Revenues at the housebuilder rose nine per cent to £350.7m in the six months to the end of June, the company said this morning, while profit before tax also jumped nine per cent to £53.8m.
It added that the 1,525 homes it completed on during the period (up from 1,487 during the same period last year) was a record, while the average £264,200 asking price of one of its homes was 10 per cent higher than the £239,500 it made last year.
Meanwhile, its land bank rose to 19,081 plots at 135 sites, up from 18,062 plots at 128 sites during the same period last year.
Net debt rose to £58.8m, up from £45.3m - but basic earnings per share rose 11 per cent to 31.1p.
Why it's interesting
The UK's housing market continues to be in the rudest of health, as demonstrated by figures published by Rightmove this morning, which showed house prices increased 6.4 per cent in August - unusual growth during what tends to be the quietest month of the year.
The only threat to this merry state of affairs? The potential for an interest rate hike, which Bank of England policymaker Kristin Forbes hinted this morning could take place in the not-too-distant future.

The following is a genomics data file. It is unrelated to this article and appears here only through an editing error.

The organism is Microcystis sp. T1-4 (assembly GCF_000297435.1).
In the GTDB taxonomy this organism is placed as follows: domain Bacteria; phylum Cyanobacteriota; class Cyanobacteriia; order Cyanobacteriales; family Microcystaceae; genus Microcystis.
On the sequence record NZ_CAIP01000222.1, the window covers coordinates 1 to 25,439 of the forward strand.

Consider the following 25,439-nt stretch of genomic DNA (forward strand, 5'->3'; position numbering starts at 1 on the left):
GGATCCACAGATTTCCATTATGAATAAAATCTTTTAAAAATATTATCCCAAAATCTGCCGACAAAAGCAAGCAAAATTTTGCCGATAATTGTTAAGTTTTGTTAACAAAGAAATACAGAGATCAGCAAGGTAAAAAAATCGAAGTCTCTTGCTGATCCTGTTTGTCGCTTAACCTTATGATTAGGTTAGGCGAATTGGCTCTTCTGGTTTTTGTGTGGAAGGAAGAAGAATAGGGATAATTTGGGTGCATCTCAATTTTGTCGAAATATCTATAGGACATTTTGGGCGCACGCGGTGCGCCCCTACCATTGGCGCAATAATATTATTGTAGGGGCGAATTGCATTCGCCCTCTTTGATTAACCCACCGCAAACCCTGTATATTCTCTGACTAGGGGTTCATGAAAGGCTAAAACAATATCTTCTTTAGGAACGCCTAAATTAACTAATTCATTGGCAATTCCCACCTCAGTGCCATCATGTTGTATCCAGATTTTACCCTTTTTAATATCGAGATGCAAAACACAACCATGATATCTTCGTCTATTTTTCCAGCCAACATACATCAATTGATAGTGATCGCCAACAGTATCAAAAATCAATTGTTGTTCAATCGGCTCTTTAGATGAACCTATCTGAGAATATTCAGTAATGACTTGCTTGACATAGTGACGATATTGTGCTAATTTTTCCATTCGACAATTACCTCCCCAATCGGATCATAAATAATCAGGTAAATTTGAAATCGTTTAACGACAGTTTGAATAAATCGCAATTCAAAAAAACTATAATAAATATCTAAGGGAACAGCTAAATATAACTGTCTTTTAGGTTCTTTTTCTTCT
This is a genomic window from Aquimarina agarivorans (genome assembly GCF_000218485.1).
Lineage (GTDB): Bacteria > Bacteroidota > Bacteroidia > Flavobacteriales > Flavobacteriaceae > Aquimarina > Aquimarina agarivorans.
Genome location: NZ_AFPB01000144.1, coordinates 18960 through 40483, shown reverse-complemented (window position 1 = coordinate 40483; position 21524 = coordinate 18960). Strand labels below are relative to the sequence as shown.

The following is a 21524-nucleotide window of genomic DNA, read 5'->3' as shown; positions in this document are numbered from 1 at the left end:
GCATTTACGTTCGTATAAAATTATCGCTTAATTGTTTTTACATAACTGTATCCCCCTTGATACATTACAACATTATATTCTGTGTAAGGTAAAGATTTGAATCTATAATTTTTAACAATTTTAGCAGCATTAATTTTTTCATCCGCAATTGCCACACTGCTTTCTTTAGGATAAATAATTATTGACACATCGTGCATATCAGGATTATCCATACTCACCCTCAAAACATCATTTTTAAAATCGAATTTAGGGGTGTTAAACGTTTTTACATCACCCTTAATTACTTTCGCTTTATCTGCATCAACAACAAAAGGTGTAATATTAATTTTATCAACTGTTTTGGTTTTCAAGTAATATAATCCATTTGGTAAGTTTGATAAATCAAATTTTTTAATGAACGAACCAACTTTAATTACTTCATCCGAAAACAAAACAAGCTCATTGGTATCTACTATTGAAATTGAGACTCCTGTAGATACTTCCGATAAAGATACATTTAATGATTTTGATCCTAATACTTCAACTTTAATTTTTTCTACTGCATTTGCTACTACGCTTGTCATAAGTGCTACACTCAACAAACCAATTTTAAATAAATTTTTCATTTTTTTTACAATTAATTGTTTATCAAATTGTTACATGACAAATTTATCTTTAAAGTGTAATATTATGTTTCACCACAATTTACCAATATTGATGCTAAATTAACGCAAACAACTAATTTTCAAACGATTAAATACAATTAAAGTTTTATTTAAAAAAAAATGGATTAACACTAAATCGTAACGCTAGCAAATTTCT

But even when that does come, it's unlikely to dent Bovis and its ilk too much. With the UK in the throes of a housing crisis, housebuilders can't build fast enough - and after the decisive Conservative win at the election, house buyers have lost any uncertainty over the conditions in the market.
What Bovis said
David Ritchie, the housebuilder's chief executive, said:
For 2015, we are on track to deliver our expected volume of new homes and remain confident in our outlook for the year as a whole. The combination of strong revenue growth and higher profit margins with improved capital efficiency will drive higher capital turn and return on capital employed.
With the UK's housing market desperate for more supply, housebuilders such as Bovis are cashing in.